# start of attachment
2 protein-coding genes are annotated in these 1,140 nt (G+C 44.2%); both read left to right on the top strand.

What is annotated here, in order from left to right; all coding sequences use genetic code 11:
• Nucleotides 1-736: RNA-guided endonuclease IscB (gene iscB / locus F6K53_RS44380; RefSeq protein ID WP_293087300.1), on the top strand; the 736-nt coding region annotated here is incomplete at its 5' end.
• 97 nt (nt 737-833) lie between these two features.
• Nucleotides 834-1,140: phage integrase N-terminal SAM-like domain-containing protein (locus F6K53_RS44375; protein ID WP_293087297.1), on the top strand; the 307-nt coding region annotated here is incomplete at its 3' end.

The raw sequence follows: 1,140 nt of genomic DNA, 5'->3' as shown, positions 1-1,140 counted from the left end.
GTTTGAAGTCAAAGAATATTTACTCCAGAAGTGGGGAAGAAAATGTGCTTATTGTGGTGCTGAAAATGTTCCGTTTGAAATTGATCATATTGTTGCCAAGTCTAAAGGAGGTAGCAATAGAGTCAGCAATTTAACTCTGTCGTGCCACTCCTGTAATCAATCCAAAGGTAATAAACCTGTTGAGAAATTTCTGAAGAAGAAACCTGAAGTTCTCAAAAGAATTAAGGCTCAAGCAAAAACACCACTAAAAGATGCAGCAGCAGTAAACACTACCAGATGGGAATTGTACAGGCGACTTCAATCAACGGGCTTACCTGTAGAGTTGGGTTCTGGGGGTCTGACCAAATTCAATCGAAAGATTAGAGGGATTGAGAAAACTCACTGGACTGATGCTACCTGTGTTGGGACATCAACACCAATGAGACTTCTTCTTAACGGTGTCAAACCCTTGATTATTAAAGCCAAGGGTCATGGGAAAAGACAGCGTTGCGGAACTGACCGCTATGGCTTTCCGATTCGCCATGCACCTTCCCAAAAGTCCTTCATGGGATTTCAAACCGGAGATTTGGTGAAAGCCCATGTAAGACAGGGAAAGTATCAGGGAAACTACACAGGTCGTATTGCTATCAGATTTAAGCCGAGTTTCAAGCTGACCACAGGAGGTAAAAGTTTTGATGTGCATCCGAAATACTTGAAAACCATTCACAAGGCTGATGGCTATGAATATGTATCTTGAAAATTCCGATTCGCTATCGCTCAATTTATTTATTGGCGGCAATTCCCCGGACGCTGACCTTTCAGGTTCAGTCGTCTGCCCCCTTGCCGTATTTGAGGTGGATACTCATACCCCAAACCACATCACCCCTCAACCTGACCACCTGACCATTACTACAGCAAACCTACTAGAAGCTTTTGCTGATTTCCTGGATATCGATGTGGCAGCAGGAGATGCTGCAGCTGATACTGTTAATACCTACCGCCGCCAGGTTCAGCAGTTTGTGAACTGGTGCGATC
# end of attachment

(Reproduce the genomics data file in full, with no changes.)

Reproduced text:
2 protein-coding genes are annotated in these 1,140 nt (G+C 44.2%); both read left to right on the top strand.

What is annotated here, in order from left to right; all coding sequences use genetic code 11:
• Nucleotides 1-736: RNA-guided endonuclease IscB (gene iscB / locus F6K53_RS44380; RefSeq protein ID WP_293087300.1), on the top strand; the 736-nt coding region annotated here is incomplete at its 5' end.
• 97 nt (nt 737-833) lie between these two features.
• Nucleotides 834-1,140: phage integrase N-terminal SAM-like domain-containing protein (locus F6K53_RS44375; protein ID WP_293087297.1), on the top strand; the 307-nt coding region annotated here is incomplete at its 3' end.

The raw sequence follows: 1,140 nt of genomic DNA, 5'->3' as shown, positions 1-1,140 counted from the left end.
GTTTGAAGTCAAAGAATATTTACTCCAGAAGTGGGGAAGAAAATGTGCTTATTGTGGTGCTGAAAATGTTCCGTTTGAAATTGATCATATTGTTGCCAAGTCTAAAGGAGGTAGCAATAGAGTCAGCAATTTAACTCTGTCGTGCCACTCCTGTAATCAATCCAAAGGTAATAAACCTGTTGAGAAATTTCTGAAGAAGAAACCTGAAGTTCTCAAAAGAATTAAGGCTCAAGCAAAAACACCACTAAAAGATGCAGCAGCAGTAAACACTACCAGATGGGAATTGTACAGGCGACTTCAATCAACGGGCTTACCTGTAGAGTTGGGTTCTGGGGGTCTGACCAAATTCAATCGAAAGATTAGAGGGATTGAGAAAACTCACTGGACTGATGCTACCTGTGTTGGGACATCAACACCAATGAGACTTCTTCTTAACGGTGTCAAACCCTTGATTATTAAAGCCAAGGGTCATGGGAAAAGACAGCGTTGCGGAACTGACCGCTATGGCTTTCCGATTCGCCATGCACCTTCCCAAAAGTCCTTCATGGGATTTCAAACCGGAGATTTGGTGAAAGCCCATGTAAGACAGGGAAAGTATCAGGGAAACTACACAGGTCGTATTGCTATCAGATTTAAGCCGAGTTTCAAGCTGACCACAGGAGGTAAAAGTTTTGATGTGCATCCGAAATACTTGAAAACCATTCACAAGGCTGATGGCTATGAATATGTATCTTGAAAATTCCGATTCGCTATCGCTCAATTTATTTATTGGCGGCAATTCCCCGGACGCTGACCTTTCAGGTTCAGTCGTCTGCCCCCTTGCCGTATTTGAGGTGGATACTCATACCCCAAACCACATCACCCCTCAACCTGACCACCTGACCATTACTACAGCAAACCTACTAGAAGCTTTTGCTGATTTCCTGGATATCGATGTGGCAGCAGGAGATGCTGCAGCTGATACTGTTAATACCTACCGCCGCCAGGTTCAGCAGTTTGTGAACTGGTGCGATC